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Natural gas futures tumbled Friday as markets absorbed forecasts for cooler weather, concerns about bloated inventories and declining liquefied natural gas (LNG) volumes. The July Nymex contract settled at $1.731/MMBtu, down 8.2 cents day/day. August fell 8.5 cents to $1.815.
NGI’s Spot Gas National Avg. declined 11.0 cents to $1.470.
Forecasts have called for widespread heat late in June that could propel energy demand to crank up air conditioners, and expectations for this month overall remain high. Bespoke Weather Services anticipates that the gas-weighted degree day total will mark a nine-year high for June.
In the near term, though, weather patterns have shifted modestly cooler for the weekend and into early next week, Bespoke said. At the same time, LNG volumes slipped, and the latest storage injection pointed to a long slog, dependent in part on consistent heat over the summer, to bring supply and demand into balance.
Friday morning’s daily balance data shifted weaker from Thursday, “with production marginally higher to end the week, and LNG volumes dipping back under the 4.0 Bcf level,” Bespoke said in a note. “Power burns were also revised weaker for Thursday, and while still stronger this week on a weather adjusted-basis than we have seen over the last several weeks, we have still been unable to get demand back to pre-Covid levels, making it difficult to sustain any rally.”
Indeed, even if heat grips large portions of the Lower 48 in the second half of June, commercial and industrial demand is only gradually recovering alongside economic activity as states ease pandemic-related restrictions. The Federal Reserve Board said last Wednesday that, barring a second wave of the coronavirus, the U.S. economy may have bottomed out in April, but total economic output is still expected to shrink by 6.5% this year.
The global economy is expected to contract at a similar rate, the international Organization for Economic Cooperation and Development (OECD) said last Wednesday. Should a second virus outbreak trigger a return to lockdowns, world economic output could plummet 7.6% this year, before climbing back 2.8% in 2021.
OECD’s chief economist Laurence Boone said “extraordinary policies will be needed” to avoid a resurgence of the virus as countries “walk the tightrope towards recovery.”
Against that backdrop, gas demand remains depressed across Europe and much of Asia, pushing down prices and curtailing the need for U.S. gas imports.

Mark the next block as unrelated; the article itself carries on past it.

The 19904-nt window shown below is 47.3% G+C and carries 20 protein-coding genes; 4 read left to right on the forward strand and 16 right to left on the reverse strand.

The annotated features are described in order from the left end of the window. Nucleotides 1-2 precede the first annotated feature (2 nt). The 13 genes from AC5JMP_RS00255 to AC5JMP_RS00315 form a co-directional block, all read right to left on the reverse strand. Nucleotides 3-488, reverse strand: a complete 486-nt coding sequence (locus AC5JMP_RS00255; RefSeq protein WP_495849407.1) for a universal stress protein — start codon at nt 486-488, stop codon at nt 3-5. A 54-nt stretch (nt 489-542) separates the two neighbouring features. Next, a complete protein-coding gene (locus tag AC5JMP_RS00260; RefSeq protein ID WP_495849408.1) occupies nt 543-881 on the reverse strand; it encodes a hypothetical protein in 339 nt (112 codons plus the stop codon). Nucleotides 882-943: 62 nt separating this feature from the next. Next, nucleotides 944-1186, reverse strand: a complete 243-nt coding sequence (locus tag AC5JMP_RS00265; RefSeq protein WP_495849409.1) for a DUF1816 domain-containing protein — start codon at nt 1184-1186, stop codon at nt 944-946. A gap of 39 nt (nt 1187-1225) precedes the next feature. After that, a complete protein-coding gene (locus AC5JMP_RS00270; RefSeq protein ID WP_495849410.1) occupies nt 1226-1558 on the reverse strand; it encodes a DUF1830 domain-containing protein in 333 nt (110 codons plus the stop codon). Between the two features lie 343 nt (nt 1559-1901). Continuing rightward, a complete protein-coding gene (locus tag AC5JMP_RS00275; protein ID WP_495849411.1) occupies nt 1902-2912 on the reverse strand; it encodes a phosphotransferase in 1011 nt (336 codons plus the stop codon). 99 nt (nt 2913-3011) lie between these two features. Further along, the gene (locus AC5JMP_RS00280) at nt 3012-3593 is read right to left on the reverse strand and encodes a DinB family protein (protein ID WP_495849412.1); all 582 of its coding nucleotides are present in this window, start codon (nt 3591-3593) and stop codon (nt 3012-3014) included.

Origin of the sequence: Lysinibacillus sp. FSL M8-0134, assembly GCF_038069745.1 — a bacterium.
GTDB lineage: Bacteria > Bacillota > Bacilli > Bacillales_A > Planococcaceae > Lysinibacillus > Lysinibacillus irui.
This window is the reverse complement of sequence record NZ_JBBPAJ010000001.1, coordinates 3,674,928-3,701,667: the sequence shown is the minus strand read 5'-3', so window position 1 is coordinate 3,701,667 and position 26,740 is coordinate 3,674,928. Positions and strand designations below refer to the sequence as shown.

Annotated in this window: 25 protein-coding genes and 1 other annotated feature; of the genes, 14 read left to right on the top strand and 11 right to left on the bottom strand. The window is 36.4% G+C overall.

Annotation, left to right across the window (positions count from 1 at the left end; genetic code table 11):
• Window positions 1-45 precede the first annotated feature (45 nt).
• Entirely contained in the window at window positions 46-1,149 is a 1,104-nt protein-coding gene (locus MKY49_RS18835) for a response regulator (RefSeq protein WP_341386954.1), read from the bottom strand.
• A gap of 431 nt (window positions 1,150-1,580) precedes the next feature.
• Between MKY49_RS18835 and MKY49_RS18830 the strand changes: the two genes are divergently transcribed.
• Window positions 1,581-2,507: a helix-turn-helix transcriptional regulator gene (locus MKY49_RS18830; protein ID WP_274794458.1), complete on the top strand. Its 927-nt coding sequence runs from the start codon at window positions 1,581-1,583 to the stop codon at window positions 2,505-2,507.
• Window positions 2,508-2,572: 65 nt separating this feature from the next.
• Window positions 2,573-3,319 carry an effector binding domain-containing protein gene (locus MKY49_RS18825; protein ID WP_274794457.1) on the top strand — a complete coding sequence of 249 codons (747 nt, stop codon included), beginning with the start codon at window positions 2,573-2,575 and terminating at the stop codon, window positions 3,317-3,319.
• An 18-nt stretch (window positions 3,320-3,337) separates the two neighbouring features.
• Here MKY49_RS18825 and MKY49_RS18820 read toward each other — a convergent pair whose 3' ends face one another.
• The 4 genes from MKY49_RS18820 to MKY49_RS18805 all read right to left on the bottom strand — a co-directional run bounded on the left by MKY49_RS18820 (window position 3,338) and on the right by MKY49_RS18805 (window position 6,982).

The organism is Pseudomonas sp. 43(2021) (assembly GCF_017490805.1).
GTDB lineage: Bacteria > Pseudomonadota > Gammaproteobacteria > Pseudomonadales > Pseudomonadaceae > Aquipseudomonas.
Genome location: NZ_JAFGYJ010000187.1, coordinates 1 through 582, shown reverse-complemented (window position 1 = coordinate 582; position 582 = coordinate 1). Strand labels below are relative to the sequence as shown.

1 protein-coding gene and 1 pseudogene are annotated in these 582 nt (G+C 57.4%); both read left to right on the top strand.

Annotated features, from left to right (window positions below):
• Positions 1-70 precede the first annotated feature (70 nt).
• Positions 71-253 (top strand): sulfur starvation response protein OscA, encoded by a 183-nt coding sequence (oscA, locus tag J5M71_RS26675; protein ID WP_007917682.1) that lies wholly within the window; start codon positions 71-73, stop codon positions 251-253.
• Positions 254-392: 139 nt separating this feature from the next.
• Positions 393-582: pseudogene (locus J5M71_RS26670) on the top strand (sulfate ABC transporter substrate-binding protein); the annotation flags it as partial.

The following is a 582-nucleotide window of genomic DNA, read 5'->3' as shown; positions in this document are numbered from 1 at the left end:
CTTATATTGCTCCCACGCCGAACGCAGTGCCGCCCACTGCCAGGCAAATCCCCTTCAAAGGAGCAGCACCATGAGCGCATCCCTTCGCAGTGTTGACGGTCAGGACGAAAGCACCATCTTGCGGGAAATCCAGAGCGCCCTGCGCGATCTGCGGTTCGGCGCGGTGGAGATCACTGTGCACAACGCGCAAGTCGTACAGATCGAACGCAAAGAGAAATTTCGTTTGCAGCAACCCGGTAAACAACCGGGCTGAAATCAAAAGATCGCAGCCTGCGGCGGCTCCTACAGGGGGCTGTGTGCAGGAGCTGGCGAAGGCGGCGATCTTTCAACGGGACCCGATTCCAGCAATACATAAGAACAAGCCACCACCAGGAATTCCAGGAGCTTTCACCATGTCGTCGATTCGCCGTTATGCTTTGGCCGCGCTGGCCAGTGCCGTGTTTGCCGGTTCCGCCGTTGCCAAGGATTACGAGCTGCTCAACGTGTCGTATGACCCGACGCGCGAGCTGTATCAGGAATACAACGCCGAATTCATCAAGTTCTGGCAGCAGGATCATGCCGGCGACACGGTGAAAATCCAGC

The U.S. Energy Information Administration (EIA) on Thursday reported an injection of 93 Bcf for the week ending June 5. The print was line with the averages of major polls. It came in lower than the previous week’s inventory build of 102 Bcf and lower than the 107 Bcf increase recorded in the same week a year earlier.
While the latest injection suggested that production curtailments were having some effect, surpluses still topped 420 Bcf. Because of festering effects of the pandemic, “demand destruction has outpaced supply drops,” analysts at Tudor, Pickering, Holt & Co. said.
While the latest numbers from Baker Hughes Co. for the week ended Friday showed an addition of two natural gas-directed units, these were offset by a seven-rig decline in oil-directed drilling and the overall domestic rig count fell to 279 for the week, down from 969 in the year-earlier period. Since March 13, when the pandemic took hold, the U.S. rig count has fallen more than 500 units.
RBN Energy LLC CEO Rusty Braziel sized up conditions in a report Friday.
“U.S. Northeast natural gas production has tumbled nearly 900 MMcf/d in the past month alone since EQT Corp., Cabot Oil & Gas Corp. and others began curtailments in response to low gas prices, and is averaging nearly 2 Bcf/d below last November’s peak of 32.9 Bcf/d,” Braziel said. “But regional gas demand has lagged this year, storage inventories have surpassed five-year highs and outbound flows to the Gulf Coast are being challenged by reduced takeaway capacity and drastically lower demand from LNG export facilities.”
Cash markets lost ground across the Lower 48 Friday as a cool front and rain showers pushed to the East Coast.
Heat continued to permeate Texas and much of the southern and western United States, with highs ranging from the upper 80s into the 100s. Forecasters anticipate more lofty temperatures elsewhere later in June.
In addition to the current system, a “reinforcing cool shot” was expected into the East over the weekend then it was seen stalling into the coming week “with highs of 60s to 80s,” NatGasWeather said Friday afternoon, explaining why conditions were not hot enough overall to drive up prices.
In the Midwest, Defiance declined 10.5 cents to $1.430.
On the pipeline front, meanwhile, Nautilus Pipeline LLC on Thursday declared a force majeure because liquid volumes exceeded capacity of the slug catcher upstream at its Neptune plant, according to Genscape Inc. As a result, the firm said, Nautilus was unable to make deliveries to the Neptune plant and reduced all receipt capacity at its Manta Ray locations and its Acadian Onshore receipt point. The restrictions cut nearly 140 MMcf/d of receipts on Nautilus.
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